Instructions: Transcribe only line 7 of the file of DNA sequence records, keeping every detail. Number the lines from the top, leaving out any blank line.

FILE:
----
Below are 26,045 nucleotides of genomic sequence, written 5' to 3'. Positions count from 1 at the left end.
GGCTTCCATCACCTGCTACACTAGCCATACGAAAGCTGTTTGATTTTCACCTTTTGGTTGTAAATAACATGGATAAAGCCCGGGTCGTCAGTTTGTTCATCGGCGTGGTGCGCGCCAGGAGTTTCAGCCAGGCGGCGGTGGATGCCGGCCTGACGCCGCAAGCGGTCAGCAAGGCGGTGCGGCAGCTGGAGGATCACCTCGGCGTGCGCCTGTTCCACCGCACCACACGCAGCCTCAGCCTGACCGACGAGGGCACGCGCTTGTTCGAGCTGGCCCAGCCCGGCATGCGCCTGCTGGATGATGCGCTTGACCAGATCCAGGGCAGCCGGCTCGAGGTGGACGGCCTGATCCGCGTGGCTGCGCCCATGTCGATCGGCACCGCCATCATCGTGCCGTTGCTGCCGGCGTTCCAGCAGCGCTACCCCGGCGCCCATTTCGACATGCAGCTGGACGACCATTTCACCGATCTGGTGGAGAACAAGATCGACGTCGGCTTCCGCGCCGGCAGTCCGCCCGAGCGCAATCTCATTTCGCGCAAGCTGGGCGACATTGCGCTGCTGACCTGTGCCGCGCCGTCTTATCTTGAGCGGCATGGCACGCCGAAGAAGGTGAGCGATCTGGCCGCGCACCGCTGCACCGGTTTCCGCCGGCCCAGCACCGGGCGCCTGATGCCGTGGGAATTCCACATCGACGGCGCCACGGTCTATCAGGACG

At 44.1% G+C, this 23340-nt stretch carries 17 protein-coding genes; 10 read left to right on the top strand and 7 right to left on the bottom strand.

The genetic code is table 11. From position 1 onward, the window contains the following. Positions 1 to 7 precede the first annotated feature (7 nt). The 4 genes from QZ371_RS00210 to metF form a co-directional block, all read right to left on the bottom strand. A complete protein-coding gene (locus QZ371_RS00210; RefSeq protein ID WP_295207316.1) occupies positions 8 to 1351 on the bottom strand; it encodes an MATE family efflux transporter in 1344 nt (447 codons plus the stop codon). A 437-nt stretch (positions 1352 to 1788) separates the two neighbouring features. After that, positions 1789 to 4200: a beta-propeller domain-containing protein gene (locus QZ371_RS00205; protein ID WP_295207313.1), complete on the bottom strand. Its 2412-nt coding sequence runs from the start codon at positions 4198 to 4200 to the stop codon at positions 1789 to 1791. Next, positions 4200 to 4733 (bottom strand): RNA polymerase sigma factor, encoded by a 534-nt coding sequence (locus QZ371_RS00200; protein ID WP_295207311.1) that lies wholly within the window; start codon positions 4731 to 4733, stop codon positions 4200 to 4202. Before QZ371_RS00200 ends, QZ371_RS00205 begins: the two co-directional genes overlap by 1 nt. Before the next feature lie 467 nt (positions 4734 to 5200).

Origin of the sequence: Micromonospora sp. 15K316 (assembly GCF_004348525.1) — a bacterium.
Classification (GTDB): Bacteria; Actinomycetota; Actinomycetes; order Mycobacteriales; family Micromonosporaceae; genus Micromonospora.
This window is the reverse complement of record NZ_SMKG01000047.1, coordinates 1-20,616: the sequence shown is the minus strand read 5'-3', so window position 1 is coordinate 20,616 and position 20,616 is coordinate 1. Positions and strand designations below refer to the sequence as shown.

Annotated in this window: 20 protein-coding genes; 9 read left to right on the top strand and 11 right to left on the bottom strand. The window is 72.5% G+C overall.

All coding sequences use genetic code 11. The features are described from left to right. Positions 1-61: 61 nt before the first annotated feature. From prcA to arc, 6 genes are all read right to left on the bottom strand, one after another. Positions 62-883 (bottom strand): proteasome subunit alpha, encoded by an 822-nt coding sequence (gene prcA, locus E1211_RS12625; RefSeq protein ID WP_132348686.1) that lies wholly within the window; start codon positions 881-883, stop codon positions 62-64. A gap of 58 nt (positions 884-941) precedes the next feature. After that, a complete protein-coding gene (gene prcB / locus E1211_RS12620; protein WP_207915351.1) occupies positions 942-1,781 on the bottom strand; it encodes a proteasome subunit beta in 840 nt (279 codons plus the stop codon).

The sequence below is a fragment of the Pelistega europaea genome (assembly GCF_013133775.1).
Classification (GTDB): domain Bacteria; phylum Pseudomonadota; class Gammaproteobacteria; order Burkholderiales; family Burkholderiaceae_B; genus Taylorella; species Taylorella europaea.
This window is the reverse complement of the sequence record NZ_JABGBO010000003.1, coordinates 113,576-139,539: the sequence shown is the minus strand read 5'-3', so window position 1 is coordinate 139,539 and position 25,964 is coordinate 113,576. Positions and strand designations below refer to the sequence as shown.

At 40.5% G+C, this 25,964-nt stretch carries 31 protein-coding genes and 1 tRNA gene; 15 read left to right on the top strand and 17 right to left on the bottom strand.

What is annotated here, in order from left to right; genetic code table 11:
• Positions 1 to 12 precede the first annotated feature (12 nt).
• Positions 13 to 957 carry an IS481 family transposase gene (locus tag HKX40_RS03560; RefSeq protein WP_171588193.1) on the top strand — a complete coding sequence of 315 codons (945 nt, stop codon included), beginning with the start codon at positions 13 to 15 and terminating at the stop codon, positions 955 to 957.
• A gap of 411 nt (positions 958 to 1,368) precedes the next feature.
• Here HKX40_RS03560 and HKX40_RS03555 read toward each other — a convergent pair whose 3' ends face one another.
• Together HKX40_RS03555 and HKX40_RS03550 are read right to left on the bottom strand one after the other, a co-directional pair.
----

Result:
This window is the reverse complement of record NZ_SMKG01000047.1, coordinates 1-20,616: the sequence shown is the minus strand read 5'-3', so window position 1 is coordinate 20,616 and position 20,616 is coordinate 1. Positions and strand designations below refer to the sequence as shown.